It is not common ownership as such — the absence of property rights — that has been the problem but no ownership rights within the context of the capitalist economic system. Common ownership — the whole Earth, land and seas, as a global commons — is in fact the only framework within which global environmental problems can be rationally and lastingly dealt with. But this has to be common ownership by the whole of humanity, not all capitalist states.

All over the world production is in the hands of business enterprises of one form or another – some private, some state-owned, some mixed (it doesn’t matter which) – all competing to sell their products at a profit. All of them aim to maximise their profits. This is not the result of the greed of the owners or managers, as some suggest, but an economic necessity imposed by the forces of the market. If a business does not make a profit, then it goes out of business. ‘Make a profit or die’ is the economics of capitalism.

Under the competitive pressures of the market, businesses only take into account their own narrow financial interest, ignoring wider social and ecological considerations. All they look to is their own balance sheet and in particular the bottom line which shows whether or not they have made a profit and how much.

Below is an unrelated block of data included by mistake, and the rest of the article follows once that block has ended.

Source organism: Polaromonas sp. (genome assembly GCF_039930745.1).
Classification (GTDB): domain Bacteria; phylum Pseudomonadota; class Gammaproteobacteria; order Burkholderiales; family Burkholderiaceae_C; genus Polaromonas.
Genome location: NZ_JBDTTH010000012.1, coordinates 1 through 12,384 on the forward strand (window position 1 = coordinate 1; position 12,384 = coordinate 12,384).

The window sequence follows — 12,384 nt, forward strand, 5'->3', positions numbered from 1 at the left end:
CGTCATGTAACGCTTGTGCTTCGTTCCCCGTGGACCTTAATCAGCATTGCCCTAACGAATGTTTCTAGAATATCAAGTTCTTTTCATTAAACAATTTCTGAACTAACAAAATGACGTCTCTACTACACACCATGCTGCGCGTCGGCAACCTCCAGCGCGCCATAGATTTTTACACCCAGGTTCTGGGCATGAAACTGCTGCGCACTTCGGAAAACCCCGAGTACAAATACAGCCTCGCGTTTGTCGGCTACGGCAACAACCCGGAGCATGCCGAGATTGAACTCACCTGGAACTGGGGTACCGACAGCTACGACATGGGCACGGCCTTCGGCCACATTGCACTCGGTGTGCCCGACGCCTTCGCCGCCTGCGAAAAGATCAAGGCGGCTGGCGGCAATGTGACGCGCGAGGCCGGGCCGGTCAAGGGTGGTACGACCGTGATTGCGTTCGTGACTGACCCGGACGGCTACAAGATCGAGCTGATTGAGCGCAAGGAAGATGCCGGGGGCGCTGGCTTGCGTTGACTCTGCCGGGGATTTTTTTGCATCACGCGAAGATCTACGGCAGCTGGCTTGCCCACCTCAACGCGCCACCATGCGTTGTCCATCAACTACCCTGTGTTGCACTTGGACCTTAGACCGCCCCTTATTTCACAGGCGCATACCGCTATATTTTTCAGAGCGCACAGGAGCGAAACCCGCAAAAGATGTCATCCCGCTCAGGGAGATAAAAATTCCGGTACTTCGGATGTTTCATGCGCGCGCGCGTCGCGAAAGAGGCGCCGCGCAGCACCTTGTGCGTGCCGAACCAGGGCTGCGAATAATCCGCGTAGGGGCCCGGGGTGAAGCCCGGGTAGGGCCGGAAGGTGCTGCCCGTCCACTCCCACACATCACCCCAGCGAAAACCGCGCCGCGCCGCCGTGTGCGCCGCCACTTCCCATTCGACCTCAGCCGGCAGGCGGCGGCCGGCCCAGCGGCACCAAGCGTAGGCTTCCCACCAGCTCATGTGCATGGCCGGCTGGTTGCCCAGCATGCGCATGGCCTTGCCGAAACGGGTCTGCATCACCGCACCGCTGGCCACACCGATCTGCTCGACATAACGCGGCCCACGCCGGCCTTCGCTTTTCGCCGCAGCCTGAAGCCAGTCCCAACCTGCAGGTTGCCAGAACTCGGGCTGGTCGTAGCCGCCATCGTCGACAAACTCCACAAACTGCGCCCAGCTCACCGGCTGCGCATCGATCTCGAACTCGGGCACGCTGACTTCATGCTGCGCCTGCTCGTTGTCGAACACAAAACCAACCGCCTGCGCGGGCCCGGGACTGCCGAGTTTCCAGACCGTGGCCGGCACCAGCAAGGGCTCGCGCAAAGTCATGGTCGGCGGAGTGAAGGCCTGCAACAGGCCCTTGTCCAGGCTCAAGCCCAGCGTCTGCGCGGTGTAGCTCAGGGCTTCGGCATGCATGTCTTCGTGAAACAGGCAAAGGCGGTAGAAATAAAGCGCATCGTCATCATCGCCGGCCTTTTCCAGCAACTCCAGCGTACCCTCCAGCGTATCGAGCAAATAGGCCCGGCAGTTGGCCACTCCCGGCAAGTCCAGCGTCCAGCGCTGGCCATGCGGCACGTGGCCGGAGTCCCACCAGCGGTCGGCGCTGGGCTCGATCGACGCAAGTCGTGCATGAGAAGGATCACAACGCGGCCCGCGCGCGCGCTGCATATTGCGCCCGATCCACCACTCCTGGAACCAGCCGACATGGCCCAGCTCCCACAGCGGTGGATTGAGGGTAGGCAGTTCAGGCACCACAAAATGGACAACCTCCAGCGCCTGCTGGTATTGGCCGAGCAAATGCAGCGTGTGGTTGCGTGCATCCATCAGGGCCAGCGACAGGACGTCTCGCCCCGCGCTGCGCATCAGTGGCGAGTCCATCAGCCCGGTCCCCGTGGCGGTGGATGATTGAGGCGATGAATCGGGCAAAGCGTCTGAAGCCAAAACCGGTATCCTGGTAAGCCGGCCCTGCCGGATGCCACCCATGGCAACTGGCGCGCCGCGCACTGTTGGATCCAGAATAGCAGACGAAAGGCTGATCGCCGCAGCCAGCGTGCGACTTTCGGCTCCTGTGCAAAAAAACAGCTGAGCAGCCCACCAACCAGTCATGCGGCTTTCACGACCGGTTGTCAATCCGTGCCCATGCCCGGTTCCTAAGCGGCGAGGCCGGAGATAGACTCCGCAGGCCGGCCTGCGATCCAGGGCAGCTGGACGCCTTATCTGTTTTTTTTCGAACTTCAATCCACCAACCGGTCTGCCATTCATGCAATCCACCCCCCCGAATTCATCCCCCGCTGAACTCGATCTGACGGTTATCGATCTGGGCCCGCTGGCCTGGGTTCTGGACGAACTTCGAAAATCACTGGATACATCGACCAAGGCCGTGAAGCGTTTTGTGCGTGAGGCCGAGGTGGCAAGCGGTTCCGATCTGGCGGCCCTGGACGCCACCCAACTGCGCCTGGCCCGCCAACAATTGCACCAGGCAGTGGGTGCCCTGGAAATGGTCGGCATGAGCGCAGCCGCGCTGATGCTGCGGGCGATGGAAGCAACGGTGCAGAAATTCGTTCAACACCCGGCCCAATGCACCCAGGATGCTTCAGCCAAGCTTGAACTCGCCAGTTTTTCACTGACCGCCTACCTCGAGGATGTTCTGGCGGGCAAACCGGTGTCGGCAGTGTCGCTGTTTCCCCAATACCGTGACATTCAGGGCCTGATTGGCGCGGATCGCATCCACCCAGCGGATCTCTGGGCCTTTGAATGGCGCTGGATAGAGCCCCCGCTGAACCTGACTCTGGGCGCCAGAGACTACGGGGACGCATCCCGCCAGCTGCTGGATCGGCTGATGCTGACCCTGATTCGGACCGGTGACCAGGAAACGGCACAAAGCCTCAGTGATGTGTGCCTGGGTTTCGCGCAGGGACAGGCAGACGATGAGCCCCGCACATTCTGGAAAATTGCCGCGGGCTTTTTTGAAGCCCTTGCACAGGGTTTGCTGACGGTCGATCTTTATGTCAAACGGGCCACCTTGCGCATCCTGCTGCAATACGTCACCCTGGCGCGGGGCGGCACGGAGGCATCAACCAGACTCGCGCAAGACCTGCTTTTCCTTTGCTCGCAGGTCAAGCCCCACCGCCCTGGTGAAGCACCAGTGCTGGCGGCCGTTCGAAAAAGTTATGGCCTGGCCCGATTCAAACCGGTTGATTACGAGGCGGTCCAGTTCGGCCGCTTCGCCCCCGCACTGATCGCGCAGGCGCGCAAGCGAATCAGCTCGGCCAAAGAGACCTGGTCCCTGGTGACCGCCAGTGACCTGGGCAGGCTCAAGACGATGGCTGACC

The whole of production, from the methods employed to the choice of what to produce, is distorted by this drive to make and accumulate profits. The result is an economic system governed by irrational market forces which compel decision-makers, however selected and whatever their personal views or sentiments, to plunder, pollute and waste.

All these problems of pollution and the environment can be traced back to the fact that today production is carried on for profit, not to meet human needs. It is the profit system that is to blame. It, not the absence of property rights, is behind the high seas being a capitalist free-for-all. So, if we are going to solve these problems, it is the profit system that must go.

We have to restore to production its original and natural aim of providing things to directly satisfy human needs. But we can’t do this unless we are in a position to control production and we can’t do that unless the means of production – land, industry and natural resources – stop being the private property of individuals and states.

There should be no private property or territorial rights over any part of the globe. The Earth and its natural and industrial resources should not belong to anybody – not to individuals, not to corporations, not to states. They should simply be there to be used by human beings to satisfy their needs. Naturally there will have to be rules and procedures governing their use, just as there have been in all historical commons.